The Second Sunday in Lent

Part of the problem I think for many people is that they don’t want to think of themselves as sinners. I specifically before have no criminal record; faithful in marriage; kind; honest; etc t be any of those things s status before God and standing under the cross I’ll die and death only comes to sinners.

Martin Luther early in his thinking and discovery of what justification means wrote to a fellow Augustinian  friar, George Spenlein: Beware of aspiring to such  purity that you will not wish to be looked upon as a sinner,  or to be one. For Christ dwells only in sinners. On  this account he descended from heaven, where he dwelt among the righteous, to dwell among sinners. Meditate on this love of his and you will see his sweet consolation.

For why was it necessary for him to die if we can obtain a good conscience by our works and affliction? Accordingly you will find peace only in him and only when you despair of yourself and your own works. Besides you will learn from him that just as he has received you, so he has made your sins his own and has made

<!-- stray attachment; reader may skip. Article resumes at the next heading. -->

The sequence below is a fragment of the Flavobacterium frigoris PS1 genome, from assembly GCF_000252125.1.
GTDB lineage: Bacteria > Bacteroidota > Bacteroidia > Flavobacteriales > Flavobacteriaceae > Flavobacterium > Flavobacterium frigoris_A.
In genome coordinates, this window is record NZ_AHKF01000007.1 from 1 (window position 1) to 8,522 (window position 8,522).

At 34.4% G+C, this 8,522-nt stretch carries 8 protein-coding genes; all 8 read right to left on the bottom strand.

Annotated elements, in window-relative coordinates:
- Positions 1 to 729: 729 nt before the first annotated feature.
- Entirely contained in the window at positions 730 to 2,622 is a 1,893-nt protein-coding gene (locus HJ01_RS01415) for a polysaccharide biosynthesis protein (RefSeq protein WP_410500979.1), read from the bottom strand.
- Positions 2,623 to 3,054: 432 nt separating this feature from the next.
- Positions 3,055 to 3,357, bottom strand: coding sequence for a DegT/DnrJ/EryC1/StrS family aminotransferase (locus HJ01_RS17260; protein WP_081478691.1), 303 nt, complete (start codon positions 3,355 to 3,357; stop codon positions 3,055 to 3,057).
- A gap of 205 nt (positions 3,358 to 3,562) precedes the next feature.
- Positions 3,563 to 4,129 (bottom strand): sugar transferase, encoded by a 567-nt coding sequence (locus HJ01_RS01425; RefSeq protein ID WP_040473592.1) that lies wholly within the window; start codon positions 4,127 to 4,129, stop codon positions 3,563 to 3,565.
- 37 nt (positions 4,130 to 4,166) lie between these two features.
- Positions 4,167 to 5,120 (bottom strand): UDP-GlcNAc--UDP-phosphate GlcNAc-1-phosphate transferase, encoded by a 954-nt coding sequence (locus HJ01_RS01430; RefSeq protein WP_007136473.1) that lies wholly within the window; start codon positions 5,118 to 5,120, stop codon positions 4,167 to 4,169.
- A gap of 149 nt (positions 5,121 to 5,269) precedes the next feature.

his righteousness yours.

Paul wrote in Romans 4 …
And to the one who does not work but believes in him who justifies the ungodly, his faith is counted as righteousness, just as David also speaks of the blessing of the one to whom God counts righteousness Blessed are those whose lawless deeds are forgiven, and whose sins 8 ESV)

Here it is clearly seen that God justifies the ungodly, that it is only through faith that we are righteous we are still  sinners but God no longer counts our sin against us because of Jesus.  This absolutely does not give us a licence to sin but in fact marks our discipleship as one of living each day to our new identities struggling to do so in these bodies of sin and death. So we will struggle as disciples of Jesus and not despair to the point of losing our faith should we fall into great and shameful sins but instead recognise the danger or tension we face, that our sinful selves are mighty  good swimmers and need to be daily drowned in the waters of baptism as we daily repent of our sin  and daily put on Christ to follow him. The older we become as Christians the more aware I believe we of the depth of sin but also the more sweet becomes the cross of Jesuss justifying verdict.

Yes, Lutherans hold to this phrase ‘simul justus et peccator’ – simultaneously saint and sinner – because  it accurately teaches and reveals the wonder of justification – that God has justified the ungodly,  even us, and that Jesus, Lord and Saviour, will stay with us, even us, every day. And so Christians  live with both repentance and joy every day. There’s no better way to live.